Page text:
Over the past few years, the Bureau has faced a surprising number of failing firm claims by merging parties. Even when the economy was booming, we heard many iterations of the same argument: The acquired firm is failing. The acquiring firm is failing. Both firms are failing (which presumably would justify the merger on the basis that if you tie two sinking rocks together, they’re more likely to float). The entire industry is failing. But despite many claims and much time spent assessing the financial health of numerous firms, the Bureau rarely finds that the facts support a failing firm argument. Saying it doesn’t make it so: if you want the Bureau to accept such an argument in your case, you had better actually be failing, and able to prove it.
It’s important to remember the procompetitive rationale for entertaining claims that a firm is failing. The failing firm defense is just that, a defense. The merger that is being proposed is anticompetitive, but, assuming the elements of the failing firm defense are met, it is preferable to have the assets in the hands of the acquirer than see the assets exit the market completely. Note that failing is equated with reducing the acquired firm to nothing—not only does the business no longer exist, but the productive assets are also dismantled or redeployed for use outside the relevant market.
The failing firm defense has been described in every iteration of the Horizontal Merger Guidelines since 1982. Section 11 of the 2010 version of the Guidelines provide the most detailed iteration, and the Bureau has previously discussed the showing that is required to establish it in an individual case. As we noted there, the argument is often made, but rarely accepted.
Some commentators have suggested that the agencies may face a wave of mergers with failing firm arguments in the coming months, in light of current economic conditions in some sectors of the economy. And while no such wave has yet materialized – in fact, filings have fallen significantly from their recent annualized rate – parties contemplating such an argument should understand that the Bureau will not relax the stringent conditions that define a genuinely “failing” firm. We will continue to apply the test set out in the Guidelines and reflected in our long-standing practice, and in doing so we will require the same level of substantiation as we required before the COVID pandemic. As I noted previously, we have not relaxed, and will not relax, the intensity of our scrutiny or the vigor of our enforcement efforts. Consumers deserve the protection of the antitrust laws now as much as ever.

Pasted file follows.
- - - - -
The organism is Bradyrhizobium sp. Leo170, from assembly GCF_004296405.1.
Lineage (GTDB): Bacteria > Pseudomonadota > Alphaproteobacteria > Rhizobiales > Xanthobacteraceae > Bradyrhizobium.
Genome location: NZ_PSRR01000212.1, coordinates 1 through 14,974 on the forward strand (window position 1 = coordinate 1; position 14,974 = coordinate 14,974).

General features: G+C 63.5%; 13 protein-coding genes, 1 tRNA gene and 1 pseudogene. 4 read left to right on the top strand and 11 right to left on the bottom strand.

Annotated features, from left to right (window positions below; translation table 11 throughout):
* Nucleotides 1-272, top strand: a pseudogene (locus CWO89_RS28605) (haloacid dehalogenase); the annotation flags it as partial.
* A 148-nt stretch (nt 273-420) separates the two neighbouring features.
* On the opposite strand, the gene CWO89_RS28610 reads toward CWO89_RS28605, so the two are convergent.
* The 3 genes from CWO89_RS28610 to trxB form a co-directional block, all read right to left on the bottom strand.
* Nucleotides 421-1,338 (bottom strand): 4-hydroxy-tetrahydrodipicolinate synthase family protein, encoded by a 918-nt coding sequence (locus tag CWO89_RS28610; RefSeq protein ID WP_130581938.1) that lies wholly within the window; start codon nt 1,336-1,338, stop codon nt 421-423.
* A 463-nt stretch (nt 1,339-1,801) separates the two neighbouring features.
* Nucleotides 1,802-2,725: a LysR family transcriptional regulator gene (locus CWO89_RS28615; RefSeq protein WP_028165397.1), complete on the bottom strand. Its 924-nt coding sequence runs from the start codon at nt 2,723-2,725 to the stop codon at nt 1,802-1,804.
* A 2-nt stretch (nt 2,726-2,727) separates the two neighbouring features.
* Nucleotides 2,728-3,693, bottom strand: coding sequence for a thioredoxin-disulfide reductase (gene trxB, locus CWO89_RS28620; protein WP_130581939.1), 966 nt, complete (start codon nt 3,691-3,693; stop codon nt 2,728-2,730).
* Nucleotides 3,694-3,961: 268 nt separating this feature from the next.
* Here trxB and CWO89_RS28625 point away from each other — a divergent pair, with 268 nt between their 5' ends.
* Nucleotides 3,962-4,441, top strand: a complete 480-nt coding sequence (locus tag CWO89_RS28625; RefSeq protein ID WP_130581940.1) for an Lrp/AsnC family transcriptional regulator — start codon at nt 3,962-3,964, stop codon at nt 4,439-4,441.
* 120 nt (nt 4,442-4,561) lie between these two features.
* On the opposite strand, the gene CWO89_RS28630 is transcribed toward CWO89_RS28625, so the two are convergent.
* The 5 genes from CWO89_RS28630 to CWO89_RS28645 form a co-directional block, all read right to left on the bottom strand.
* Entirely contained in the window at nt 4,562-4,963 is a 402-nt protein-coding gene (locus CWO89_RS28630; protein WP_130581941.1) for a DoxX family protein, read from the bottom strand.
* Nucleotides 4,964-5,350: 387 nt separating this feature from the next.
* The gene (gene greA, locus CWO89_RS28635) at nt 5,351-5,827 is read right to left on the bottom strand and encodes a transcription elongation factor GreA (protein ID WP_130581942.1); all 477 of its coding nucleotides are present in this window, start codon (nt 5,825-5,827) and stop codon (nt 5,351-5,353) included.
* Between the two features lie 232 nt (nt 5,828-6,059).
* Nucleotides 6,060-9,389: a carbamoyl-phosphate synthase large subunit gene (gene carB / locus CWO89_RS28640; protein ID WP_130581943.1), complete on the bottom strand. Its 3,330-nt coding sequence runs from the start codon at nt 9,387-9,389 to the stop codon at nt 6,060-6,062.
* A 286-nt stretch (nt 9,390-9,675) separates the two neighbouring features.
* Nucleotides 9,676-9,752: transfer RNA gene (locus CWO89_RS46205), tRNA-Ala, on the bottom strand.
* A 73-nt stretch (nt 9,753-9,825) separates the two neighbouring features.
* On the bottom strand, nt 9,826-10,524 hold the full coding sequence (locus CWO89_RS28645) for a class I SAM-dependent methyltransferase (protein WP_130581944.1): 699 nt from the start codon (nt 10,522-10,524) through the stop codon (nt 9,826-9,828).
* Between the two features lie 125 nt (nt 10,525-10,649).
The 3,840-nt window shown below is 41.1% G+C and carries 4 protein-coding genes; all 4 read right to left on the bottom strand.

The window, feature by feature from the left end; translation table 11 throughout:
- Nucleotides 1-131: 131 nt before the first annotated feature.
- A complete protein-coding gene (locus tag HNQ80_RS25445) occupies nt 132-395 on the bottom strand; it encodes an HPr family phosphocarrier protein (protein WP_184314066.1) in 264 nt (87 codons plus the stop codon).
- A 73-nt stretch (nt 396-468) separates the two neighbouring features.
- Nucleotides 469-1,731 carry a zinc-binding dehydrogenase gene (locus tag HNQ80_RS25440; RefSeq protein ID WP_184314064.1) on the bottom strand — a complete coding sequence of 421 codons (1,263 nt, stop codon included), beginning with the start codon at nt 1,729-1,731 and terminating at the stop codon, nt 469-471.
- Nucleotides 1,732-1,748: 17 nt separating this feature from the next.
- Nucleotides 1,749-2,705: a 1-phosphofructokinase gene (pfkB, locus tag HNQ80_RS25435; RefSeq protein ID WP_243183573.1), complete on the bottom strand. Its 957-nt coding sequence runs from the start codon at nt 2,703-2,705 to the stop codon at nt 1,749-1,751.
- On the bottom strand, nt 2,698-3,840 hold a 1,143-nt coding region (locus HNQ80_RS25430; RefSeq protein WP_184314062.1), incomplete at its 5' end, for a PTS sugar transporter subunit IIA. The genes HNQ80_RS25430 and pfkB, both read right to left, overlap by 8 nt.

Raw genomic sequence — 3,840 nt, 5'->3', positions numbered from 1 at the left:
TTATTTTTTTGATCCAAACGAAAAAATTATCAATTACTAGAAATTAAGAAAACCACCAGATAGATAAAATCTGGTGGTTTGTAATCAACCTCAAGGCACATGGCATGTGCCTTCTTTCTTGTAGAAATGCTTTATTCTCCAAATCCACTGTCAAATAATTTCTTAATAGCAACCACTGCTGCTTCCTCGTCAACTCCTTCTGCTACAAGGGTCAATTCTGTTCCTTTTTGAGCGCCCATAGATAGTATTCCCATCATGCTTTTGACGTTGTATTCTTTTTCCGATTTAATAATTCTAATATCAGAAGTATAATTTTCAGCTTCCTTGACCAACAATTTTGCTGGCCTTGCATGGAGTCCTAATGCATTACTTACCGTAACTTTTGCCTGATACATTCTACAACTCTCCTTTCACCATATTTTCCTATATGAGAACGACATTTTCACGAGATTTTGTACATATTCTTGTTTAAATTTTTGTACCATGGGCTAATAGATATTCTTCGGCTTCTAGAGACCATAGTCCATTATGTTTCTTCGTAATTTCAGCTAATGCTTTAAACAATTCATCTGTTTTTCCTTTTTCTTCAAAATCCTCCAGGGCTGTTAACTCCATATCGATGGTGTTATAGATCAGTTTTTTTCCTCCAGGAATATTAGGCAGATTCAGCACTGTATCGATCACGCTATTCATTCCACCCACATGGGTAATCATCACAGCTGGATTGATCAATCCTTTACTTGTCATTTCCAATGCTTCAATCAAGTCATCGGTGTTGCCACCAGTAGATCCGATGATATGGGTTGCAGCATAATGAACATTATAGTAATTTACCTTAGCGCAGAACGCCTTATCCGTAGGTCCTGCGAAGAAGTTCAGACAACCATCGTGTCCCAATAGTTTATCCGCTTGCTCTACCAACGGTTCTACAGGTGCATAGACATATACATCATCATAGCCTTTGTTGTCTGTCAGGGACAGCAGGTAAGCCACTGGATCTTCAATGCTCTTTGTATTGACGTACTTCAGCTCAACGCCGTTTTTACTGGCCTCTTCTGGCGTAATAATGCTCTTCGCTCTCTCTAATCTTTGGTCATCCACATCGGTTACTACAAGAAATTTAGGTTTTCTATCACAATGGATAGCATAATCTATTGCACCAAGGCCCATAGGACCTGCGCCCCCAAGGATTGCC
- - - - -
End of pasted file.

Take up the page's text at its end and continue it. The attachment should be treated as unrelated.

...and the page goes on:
Finally, a cautionary note for those advising and representing merging parties: think twice before making apocalyptic predictions of imminent failure during a merger investigation. Candor before the agency remains paramount, and it has been striking to see firms that were condemned as failing rise like a phoenix from the ashes once the proposed transaction was abandoned in light of our competition concerns. No doubt some of these recoveries are due to the tireless efforts of the firm’s leadership and employees to turn around a struggling business. But other examples have suggested to us that a serious effort to assess the standalone future of the company was not undertaken before representing that the failure of the merger would result in the imminent demise of that company. Counsel who make too many failing-firm arguments on behalf of businesses that go on to make miraculous recoveries may find that we apply particularly close scrutiny to similar claims in their future cases.
To be clear, we support vigorous competition and hope that firms that have been hard hit by the economic downturn recover quickly and remain viable competitors so that they can continue to serve their customers. We will accept solid evidence that a firm is failing, and step aside when justified by the full evidence. But we will not turn away from the challenges ahead by changing the rules that have served us well in the past, including during prior economic downturns. And we ask that counsel not make that job harder by seeking advantage from the suffering of some.